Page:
WHO: Haitham Bou Ammar
WHEN: October 26th, 2016, 17:00-18:30
WHERE: AUB, Nicely hall #412


Transferring knowledge from prior experience to a new problem is a key characteristic of human intelligence, enabling us to continually build upon and refine our knowledge. This process allows humans to rapidly learn new tasks, often with very little training. Over a lifetime of experience (i.e., lifelong learning), it allows us to develop a wide variety of complex abilities across many domains. Facing an unprecedented growth in data, the need for versatile agents which successfully learn across a multitude of domains is ever-pressing. These agents face a trade-off between learning optimally on each task and efficiently across domains. Inspired by human intelligence, I believe that lifelong transfer is key. Not only will lifelong learning allow agents to master tasks, but will also support knowledge transfer reducing sample and computational complexities when learning on new domains. It will also equip agents with the ability of continually building upon and refining knowledge over their lifetime. In this talk, I will introduce lifelong learning as a novel paradigm in machine learning allowing for agents to reuse old knowledge as a building block in new tasks. I will formalize lifelong machine learning as an online multi-task learning one and show how current methods for knowledge reuse fall-out as special cases from this broader setting. I will also reflect upon some of the theoretical and empirical results attained demonstrating the effectiveness of this new paradigm on controlling a variety of complex tasks.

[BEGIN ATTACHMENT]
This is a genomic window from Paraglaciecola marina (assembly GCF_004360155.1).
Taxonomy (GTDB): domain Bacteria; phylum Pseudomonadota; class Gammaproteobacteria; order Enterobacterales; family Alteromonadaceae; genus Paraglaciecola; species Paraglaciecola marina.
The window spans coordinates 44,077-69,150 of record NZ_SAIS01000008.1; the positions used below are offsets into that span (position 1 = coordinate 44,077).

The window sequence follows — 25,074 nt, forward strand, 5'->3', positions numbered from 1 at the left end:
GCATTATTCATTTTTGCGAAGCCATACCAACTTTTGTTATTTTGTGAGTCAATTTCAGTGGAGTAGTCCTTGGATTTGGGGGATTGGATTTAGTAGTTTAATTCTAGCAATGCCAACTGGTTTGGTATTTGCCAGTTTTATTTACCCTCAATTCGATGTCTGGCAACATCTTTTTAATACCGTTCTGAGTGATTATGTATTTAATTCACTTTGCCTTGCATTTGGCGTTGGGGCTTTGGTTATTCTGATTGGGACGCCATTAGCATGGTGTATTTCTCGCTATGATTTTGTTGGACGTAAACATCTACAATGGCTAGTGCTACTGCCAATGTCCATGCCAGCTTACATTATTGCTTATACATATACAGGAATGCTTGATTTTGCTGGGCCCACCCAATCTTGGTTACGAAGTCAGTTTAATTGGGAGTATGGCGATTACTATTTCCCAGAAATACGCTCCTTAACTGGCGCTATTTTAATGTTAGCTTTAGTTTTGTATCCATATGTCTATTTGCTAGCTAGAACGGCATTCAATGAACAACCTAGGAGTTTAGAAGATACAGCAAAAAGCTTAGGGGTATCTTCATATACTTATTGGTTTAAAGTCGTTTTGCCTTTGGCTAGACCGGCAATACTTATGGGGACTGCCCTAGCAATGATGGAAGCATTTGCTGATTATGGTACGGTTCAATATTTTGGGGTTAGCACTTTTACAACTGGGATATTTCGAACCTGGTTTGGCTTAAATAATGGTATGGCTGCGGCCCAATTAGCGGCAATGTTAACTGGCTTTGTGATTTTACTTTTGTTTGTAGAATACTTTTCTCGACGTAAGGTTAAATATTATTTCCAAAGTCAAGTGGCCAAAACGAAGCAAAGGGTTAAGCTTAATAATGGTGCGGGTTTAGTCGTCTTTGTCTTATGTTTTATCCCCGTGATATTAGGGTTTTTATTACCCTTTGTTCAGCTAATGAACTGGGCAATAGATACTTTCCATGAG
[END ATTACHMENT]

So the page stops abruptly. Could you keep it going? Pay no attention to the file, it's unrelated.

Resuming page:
Haitham Bou Ammar is an Assistant Professor at the American University of Beirut (AUB ). Prior to joining AUB, Haitham was a post-doctoral researcher in the Operational Research and Financial Engineering (ORFE) Department at Princeton University. Prior to Princeton, he was a post-doctoral researcher in the Department of Computer and Information Science at the University of Pennsylvania, and a member of the GRASP (General Robotics Automation, Sensing, Perception) lab. His primary research interests lie in the fields of machine learning, artificial intelligence, data mining, optimization, and control theory with applications to robotics. In particular, his research focuses on developing versatile systems that can learn multiple tasks over a lifetime of experience in complex environments, and transfer knowledge to rapidly acquire new capabilities. Haitham received his Ph.D. in Artificial Intelligence from Maastricht University in the Netherlands, with a thesis focusing on transfer for reinforcement learning tasks. His dissertation developed methods for autonomous transfer between control systems for efficient and effective learning.

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